Leaving Portree the next morning with a heavy heart, we boarded the bus to the coastal town of Armadale, near the southern end of the Isle of Skye. We were just in time to board the ferry to Mallaig on the mainland, on a cloudy, windy afternoon.
The harbour town of Mallaig is so small, I had finished walking across it a few times by evening. The waterfront promenade was adorned with flower baskets of colourful petunias, fuscias and geraniums blooming, especially at the Tea Garden cafe, an idyllic place to sip that evening Cuppa.
The Moorings Guest house offering a spectacular view of the marina, as well as a homely comfortable ambience, was our cosy haven for the night.
The bright morning sun definitely brought out the rich colours of the pristine azure sea. It was time for us to bid adieu to this majestic view to set forth on the next part of our exciting journey which was “the Harry Potter Train” ride which also showcases some glorious landscapes.
Die hard Harry Potter fans don’t miss the souvenir store Haggard Alley and of course the reason we are all here is to get on the Jacobite steam train to Hogwarts !!
The Mallaig to Glasgow rail journey can be completed in about 6 hours by Scots Rail via Fort William (cheaper, less noisy and used more by the locals). The West Highland Railway steam train used in the Harry Potter films for the Hogwarts Express is slower but would be a must-do for Pottermaniacs (more expensive, noisy and packed with tourists). Whichever you chose, be sure to grab a window seat because the diversity of natural beauty unfolds outside the window is indeed a feast for the eyes.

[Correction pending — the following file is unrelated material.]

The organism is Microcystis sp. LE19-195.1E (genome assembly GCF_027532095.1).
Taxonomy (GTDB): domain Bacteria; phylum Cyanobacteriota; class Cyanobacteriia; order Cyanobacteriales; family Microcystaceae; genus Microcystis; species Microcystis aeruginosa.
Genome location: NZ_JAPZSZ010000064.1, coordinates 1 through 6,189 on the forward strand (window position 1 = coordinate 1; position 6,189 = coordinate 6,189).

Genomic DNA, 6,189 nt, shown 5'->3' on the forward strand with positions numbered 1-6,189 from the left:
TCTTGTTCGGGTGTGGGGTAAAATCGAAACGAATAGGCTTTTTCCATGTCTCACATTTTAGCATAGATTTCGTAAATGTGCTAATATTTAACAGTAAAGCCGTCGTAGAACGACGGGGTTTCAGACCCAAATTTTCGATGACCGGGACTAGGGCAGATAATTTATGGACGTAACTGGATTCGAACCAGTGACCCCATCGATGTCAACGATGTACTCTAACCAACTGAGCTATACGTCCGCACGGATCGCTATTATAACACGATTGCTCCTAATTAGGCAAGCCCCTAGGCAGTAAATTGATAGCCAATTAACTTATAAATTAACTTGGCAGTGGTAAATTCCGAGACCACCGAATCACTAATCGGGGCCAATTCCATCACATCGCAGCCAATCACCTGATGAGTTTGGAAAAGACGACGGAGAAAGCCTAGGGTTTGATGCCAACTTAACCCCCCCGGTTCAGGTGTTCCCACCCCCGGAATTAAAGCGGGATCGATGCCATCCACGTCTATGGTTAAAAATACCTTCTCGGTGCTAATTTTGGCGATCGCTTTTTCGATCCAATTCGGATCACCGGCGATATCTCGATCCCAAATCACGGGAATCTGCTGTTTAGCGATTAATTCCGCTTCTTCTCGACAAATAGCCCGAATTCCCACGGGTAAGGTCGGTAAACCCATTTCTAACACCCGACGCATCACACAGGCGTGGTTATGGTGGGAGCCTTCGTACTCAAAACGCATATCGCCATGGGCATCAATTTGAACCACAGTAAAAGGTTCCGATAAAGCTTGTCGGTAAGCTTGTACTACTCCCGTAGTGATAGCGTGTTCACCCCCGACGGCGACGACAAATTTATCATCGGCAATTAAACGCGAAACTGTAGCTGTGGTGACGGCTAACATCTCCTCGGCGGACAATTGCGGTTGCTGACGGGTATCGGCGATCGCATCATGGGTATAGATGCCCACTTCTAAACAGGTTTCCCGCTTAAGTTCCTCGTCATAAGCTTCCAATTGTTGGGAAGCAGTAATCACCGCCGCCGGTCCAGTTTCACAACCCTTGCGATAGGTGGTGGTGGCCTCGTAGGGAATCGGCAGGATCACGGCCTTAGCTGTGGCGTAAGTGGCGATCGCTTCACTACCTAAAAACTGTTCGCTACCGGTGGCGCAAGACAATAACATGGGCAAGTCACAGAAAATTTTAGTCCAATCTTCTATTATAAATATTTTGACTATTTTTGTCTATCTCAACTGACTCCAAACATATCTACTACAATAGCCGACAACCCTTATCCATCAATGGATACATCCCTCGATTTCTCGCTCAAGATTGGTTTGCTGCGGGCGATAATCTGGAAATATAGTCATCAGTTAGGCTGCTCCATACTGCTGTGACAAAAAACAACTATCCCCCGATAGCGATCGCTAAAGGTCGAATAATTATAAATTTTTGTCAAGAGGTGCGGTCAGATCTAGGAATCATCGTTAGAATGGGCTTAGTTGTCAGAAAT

As the train leaves Mallaig station, look out for the tranquil silvery beaches of Morar and he crystal blue waters at a distance, yet another cinematic location, the movie Local Hero.
Sit back to soak in some simply stunning views that include a mix of undulating coastline and rugged landscape dotted with lakes and mountains as the train weaves its way past Lochs Eilt
The approaching Viaduct of Glenfinnan certainly got our heart racing, as we exultantly scampered to get the best position for our photographs (and immediately share on Insta! #harrypotterbridge)
Running along the shores of Loch Eilt, the train chugs on to Fort William and you can capture more of this breathtaking beauty with your camera.
Past UK’s highest altitude train station, Corrour and then the landscape changes to the heather moors of Rannoch, a vast expanse of peat. The dramatically changing scenery is forever mesmerising and you will be enamoured by it
Passing through the Glencoe, you appreciate the suddenness of the transition between the high mountain pass and the lightly wooded strath.
The next hour or so you traverse along the shore of the Loch Lomond. The train ride does give you some vantage views of an incredible array of sites of the Trossachs National Park. Zipping through some dense forests, a journey that embraces adventure, until you approach the city of Glasgow
This rail journey in definitely for those who want to crave a deeper relationship with nature. If you had more time on hand, there are many places where you could certainly get off and delve deeper into the greenery.